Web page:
We stayed with the ABV coordinator in La Ceiba, and it was truly a wonderful accommodation. We were not expecting much, but Rafael’s home and his large extended family were nothing but kind to us for the month long stay. There were five of us traveling and working together for the four weeks, and we were split among three rooms and three bathrooms. The terrace on the second floor has an incredible view and breeze that allows for somewhat of a cool down. All meals were provided for us three times a day, 7 days a week and Honduran food is very good (Baleada mondays every week in Rafael’s house were always the best). Rafael made sure that we were safe, and that we got as much out of this experience as we were able to give to the Honduran people of La Ceiba. I will forever have a more enlightened view of the world and global healthcare due to the experiences I have attained on this trip. I would suggest staying in country as long as you possibly can, because it takes a short while to acclimate socially and get used to the way things work down here. By week two, we had made great relationships with the doctors and nurses that continued to be strengthened over the following two weeks. The ABV program provided us with everything that we needed and more, and when we come back in the future we will be working with ABV again.
6- How would you describe your accommodation, meals and security:
The family and food were great. We got to learn how to make some traditional Honduran food, and we were never hungry here. In terms of security, we were apprehensive because of what we had heard about the country itself, but we very rarely felt uncomfortable in public situations, and never felt as though we were in any danger. That being said, we made it a point to keep a low profile and not attract too much negative attention to ourselves when in public. Overall, respectful foreigners will be safe in La Ceiba.
7- What was your favorite memory of this trip?
Program: Working with the children in the Hospital was incredible. Being able to communicate with the patients by the end of the four weeks and make their days a bit better was so rewarding. Because of the limited medical providers and overworked nurses and doctors, patient affect is something that often is not a focus, so a smile and a compassionate “Como esta?” can go a long way and make a patients day a bit better.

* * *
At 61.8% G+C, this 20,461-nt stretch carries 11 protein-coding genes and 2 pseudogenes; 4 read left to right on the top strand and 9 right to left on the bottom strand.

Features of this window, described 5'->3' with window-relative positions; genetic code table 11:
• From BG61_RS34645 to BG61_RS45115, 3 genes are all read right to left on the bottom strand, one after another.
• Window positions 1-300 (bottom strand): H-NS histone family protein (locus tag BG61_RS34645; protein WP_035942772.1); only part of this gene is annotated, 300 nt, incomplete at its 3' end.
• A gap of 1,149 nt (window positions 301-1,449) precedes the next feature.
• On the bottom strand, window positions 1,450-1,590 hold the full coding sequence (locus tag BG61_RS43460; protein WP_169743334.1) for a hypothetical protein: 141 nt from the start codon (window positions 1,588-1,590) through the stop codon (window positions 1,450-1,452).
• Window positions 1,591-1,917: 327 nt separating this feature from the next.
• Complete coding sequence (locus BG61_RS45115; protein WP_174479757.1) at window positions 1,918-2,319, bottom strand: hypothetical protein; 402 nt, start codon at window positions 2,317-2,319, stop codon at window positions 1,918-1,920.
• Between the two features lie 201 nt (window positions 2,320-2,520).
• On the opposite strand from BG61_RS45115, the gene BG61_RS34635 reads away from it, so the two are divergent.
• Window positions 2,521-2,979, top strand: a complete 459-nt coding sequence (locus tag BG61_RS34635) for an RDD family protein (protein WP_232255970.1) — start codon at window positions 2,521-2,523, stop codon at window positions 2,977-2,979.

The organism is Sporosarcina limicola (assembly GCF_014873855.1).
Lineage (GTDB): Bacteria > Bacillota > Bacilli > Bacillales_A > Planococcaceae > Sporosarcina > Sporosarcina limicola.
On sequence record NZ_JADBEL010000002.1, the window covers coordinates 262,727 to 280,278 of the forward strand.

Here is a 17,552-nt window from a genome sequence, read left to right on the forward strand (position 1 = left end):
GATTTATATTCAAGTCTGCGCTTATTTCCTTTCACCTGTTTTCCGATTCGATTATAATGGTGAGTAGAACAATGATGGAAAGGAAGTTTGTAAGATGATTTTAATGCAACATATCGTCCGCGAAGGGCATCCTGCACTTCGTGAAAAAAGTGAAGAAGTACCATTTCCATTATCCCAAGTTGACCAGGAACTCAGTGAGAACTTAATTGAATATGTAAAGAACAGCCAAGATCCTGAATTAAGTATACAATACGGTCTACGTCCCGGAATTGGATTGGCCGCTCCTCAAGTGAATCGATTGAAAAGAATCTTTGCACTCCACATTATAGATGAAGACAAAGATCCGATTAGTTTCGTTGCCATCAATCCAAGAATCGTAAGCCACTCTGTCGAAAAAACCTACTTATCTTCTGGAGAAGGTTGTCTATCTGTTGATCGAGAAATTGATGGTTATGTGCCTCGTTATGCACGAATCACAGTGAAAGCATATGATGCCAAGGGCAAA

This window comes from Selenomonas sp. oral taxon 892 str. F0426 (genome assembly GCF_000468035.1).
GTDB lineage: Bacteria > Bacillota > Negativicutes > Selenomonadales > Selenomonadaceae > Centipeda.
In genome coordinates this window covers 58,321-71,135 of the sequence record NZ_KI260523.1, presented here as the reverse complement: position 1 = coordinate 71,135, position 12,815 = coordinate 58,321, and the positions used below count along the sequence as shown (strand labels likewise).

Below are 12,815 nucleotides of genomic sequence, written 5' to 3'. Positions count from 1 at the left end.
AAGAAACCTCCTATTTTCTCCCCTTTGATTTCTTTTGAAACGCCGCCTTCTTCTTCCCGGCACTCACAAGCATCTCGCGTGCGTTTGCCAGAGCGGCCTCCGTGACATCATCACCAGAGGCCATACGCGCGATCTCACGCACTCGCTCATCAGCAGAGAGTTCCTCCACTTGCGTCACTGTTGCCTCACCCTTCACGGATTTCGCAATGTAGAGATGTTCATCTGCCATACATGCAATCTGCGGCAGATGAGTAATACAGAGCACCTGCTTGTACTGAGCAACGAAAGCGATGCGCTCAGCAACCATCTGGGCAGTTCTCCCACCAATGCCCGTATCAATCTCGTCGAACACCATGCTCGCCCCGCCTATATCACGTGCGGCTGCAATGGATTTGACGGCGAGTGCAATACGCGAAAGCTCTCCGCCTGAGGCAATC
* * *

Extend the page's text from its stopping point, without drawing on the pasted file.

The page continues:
Country: We took a weekend trip to a river that flows through Pico Bonito National Park and hiked up to a few waterfalls. The trip ended with rock jumping and some food at a small, family run hostel along the river. This afternoon was a great break from the busy weeks in the hospitals.
8.- How was the ABV USA support prior traveling?
The ABV staff was a huge help before our trip. The information that we had available to us was sufficient for planning the trip and we did not feel as though we were underprepared in any way for the work we were doing here. ABV was prompt and informative in answering any questions we had whether via email or phone calls. When returning to do more service in Honduras or abroad in other countries I will be contacting ABV to organize.
The Website was a great source for information and for organizing all of the trip information in one place.
9 – Are you willing to speak to other potential ABV volunteers?
Yes, I’d love to talk and share anything with anyone.
10 – Can you tell us how did you find or know about A Broader View?
We were looking for a volunteering abroad experience and found the ABV program online. We chose the program because we felt as though we could use our training in the healthcare system here in La Ceiba.